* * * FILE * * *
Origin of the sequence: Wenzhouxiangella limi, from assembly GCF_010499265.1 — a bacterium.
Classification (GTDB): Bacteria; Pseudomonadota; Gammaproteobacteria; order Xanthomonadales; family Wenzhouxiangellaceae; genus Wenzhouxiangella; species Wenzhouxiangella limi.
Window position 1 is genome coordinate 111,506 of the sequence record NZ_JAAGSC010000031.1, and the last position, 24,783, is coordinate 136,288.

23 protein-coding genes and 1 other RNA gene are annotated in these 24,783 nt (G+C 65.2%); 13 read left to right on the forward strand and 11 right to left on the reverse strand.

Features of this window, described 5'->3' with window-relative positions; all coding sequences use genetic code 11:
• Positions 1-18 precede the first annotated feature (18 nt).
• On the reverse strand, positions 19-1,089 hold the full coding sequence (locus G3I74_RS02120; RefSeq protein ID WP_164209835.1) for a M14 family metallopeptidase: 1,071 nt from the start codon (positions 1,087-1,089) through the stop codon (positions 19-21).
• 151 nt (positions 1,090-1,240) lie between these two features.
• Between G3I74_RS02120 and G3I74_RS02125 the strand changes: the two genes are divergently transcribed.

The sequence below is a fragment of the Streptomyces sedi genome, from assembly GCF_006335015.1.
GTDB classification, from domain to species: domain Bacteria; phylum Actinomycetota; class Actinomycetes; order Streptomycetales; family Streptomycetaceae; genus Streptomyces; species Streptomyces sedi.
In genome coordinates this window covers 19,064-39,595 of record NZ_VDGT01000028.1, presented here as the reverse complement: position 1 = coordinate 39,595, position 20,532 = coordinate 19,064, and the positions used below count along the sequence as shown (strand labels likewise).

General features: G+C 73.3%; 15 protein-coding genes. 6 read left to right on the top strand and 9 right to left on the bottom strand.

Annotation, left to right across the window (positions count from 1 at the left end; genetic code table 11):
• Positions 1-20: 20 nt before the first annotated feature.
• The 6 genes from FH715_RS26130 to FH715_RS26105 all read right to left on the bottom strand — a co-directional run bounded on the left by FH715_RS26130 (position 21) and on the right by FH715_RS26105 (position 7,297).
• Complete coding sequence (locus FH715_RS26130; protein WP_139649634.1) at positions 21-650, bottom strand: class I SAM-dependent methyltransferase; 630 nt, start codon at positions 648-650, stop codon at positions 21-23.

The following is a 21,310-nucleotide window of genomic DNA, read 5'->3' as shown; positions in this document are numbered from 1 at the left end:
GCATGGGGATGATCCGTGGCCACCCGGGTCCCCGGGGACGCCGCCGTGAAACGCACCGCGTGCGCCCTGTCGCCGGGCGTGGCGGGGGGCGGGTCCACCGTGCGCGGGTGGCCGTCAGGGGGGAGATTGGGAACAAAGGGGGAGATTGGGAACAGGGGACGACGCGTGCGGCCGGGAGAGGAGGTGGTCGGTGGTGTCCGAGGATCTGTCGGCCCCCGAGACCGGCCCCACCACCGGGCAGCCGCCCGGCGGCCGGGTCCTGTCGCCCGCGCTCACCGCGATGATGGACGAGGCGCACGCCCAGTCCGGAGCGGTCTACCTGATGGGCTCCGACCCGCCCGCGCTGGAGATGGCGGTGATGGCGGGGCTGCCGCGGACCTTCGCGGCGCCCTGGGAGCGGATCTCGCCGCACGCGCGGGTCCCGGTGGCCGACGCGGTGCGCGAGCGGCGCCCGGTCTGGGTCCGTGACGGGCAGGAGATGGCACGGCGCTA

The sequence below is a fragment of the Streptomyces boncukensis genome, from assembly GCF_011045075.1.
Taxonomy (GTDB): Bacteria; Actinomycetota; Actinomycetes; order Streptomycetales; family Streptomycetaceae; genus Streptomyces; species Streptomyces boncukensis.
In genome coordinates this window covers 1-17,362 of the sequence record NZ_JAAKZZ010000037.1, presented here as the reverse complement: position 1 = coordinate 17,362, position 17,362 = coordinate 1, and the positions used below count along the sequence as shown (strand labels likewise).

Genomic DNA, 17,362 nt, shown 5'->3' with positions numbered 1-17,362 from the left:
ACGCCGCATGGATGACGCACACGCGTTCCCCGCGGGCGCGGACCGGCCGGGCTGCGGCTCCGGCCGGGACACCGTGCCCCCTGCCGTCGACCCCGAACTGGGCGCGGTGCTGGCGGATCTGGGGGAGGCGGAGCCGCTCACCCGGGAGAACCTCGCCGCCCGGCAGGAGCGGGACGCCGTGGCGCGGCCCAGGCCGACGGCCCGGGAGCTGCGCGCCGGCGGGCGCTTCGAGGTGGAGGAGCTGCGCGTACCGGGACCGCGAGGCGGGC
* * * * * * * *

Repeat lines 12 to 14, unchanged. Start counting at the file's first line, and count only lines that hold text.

In genome coordinates this window covers 19,064-39,595 of record NZ_VDGT01000028.1, presented here as the reverse complement: position 1 = coordinate 39,595, position 20,532 = coordinate 19,064, and the positions used below count along the sequence as shown (strand labels likewise).

General features: G+C 73.3%; 15 protein-coding genes. 6 read left to right on the top strand and 9 right to left on the bottom strand.

Annotation, left to right across the window (positions count from 1 at the left end; genetic code table 11):